POSTED: 1:30 a.m. HST, Sep 16, 2012
LAST UPDATED: 1:33 a.m. HST, Sep 16, 2012
NEW HOPE, Minn. >> Gripping a modified AR-15 assault rifle, Nathan Schneider threw open a bedroom door and crossed the threshold, his barrel blazing as a man dressed like Osama bin Laden fell motionless on the floor.
The fake bin Laden — wearing a white robe, a head scarf and a fake wiry beard — has been pelted with paint bullets here several times a night, up to three nights a week, since the Sealed Mindset gun range began offering this role-playing experience in July.
The cost: $325 per person for two hours of Navy SEAL training and a chance to re-enact the military raid on bin Laden’s three-story compound last year in Abbottabad, Pakistan.
“It was definitely an adrenaline rush,” Schneider, a 26-year-old blender salesman for Vitamix, said after he stormed the “scenario room,” a small maze of walls inside a renovated warehouse in suburban Minneapolis.
The actual killing of bin Laden, the leader of al-Qaida and America’s most wanted terrorist until his death in May 2011, set off celebrations in the streets of New York and Washington. Video game developers quickly replicated the mission in first-person shooter games played at home.
The lure of that secret strike has not faded.
“No Easy Day,” a personal account of the raid by a member of the Navy SEAL team, shot to the top of the Amazon.com best-seller list when it went on sale Sept. 4, the same day a group gathered here to try the raid firsthand.
Like Schneider, most of the seven other paying participants at Sealed Mindset that night, all men under 45, used a Living Social coupon to save more than half the cost of the live scenario.
Since July, more than 70 people — married couples, college classmates, military history buffs — have hunted bin Laden at the gun range, with about 100 more already booked through the beginning of October.
Larry Yatch, the owner of Sealed Mindset and a former Navy SEAL member who served in Iraq, said the bin Laden experience was designed to give people a realistic glance at what it took to serve in that elite military unit and to draw new clients to the dozens of firearm and martial arts classes he offers each month.
“The way I looked at it was you can’t offend someone if you’re shooting the devil, Hitler or bin Laden,” Yatch said, arguing that if he had invented a fictional “bad guy” from the Middle East for the scenario it could have been viewed as anti-Muslim. “If someone’s offended that we’re shooting bin Laden, well, you’re probably offended that we’re shooting at all.”
Sealed Mindset has based its curriculum on real events before. In recent months, it set up fake carjackings, home burglaries and knife attacks for self-defense training that imitated tragic stories from the news. After the movie theater massacre in Aurora, Colo., in July, the company held an “active shooter” session that included one scenario in which a masked gunman burst through the door and opened fire on a room full of people.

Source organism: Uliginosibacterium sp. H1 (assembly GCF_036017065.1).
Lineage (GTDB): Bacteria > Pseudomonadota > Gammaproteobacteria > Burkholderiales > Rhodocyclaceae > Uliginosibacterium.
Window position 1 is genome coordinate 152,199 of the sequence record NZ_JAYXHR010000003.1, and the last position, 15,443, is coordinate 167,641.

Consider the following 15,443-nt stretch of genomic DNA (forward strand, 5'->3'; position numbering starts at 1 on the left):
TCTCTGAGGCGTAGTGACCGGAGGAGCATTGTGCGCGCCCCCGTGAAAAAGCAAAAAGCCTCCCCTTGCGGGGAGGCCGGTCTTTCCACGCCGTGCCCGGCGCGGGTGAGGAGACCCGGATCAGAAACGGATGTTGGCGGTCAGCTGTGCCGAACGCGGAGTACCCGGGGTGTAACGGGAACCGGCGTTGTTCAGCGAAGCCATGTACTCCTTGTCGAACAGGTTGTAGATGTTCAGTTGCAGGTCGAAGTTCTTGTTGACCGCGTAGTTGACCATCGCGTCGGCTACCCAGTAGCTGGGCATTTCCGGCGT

“Everyone is a superhero in their mind,” Yatch said. “We watch the news and think we would have done X or we would have done Y. The reality is you wouldn’t unless you were trained.”
The bin Laden experience, which is advertised as a “Navy Seal Adventure,” is another way to make that point, he said, but with an added black-ops vibe.
The night started with firearm instruction and a mock intelligence briefing — a presentation of maps and 3-D models based on public information about the raid. A yoga class was still meeting in another room nearby as the group practiced rounding a corner and firing at cardboard pictures of bin Laden in one of the facility’s two shooting galleries.
One by one, the participants later crept through a dark alcove in the scenario room and toward the terrorist’s bedroom as a soundtrack of gunfire and helicopters pounded through speakers. Some shot wide and forgot what few commands they had just learned as a screaming bin Laden fired blanks at them from a modified Glock 17 handgun before he collapsed on the ground.
Reflecting on those tense moments, Brian Cooper, 33, an administrator at a local blood bank who came for a friend’s birthday, said he could not help but think about his younger brother, who served with the Marines in Iraq.
“Knowing that he went through those rooms, with real guns and real bullets, not knowing if he’d make it home,” he said, shaking his head, “it’s just surreal.”
As Beau Doboszenski, a gun range employee still wearing the bin Laden costume, joined the final debrief that evening, someone in the group turned and apologized for shooting at him. Doboszenski laughed as he looked down at his robe. It was speckled with only a few small dots of paint.
“Sadly,” he said through the beard, “most of you missed.”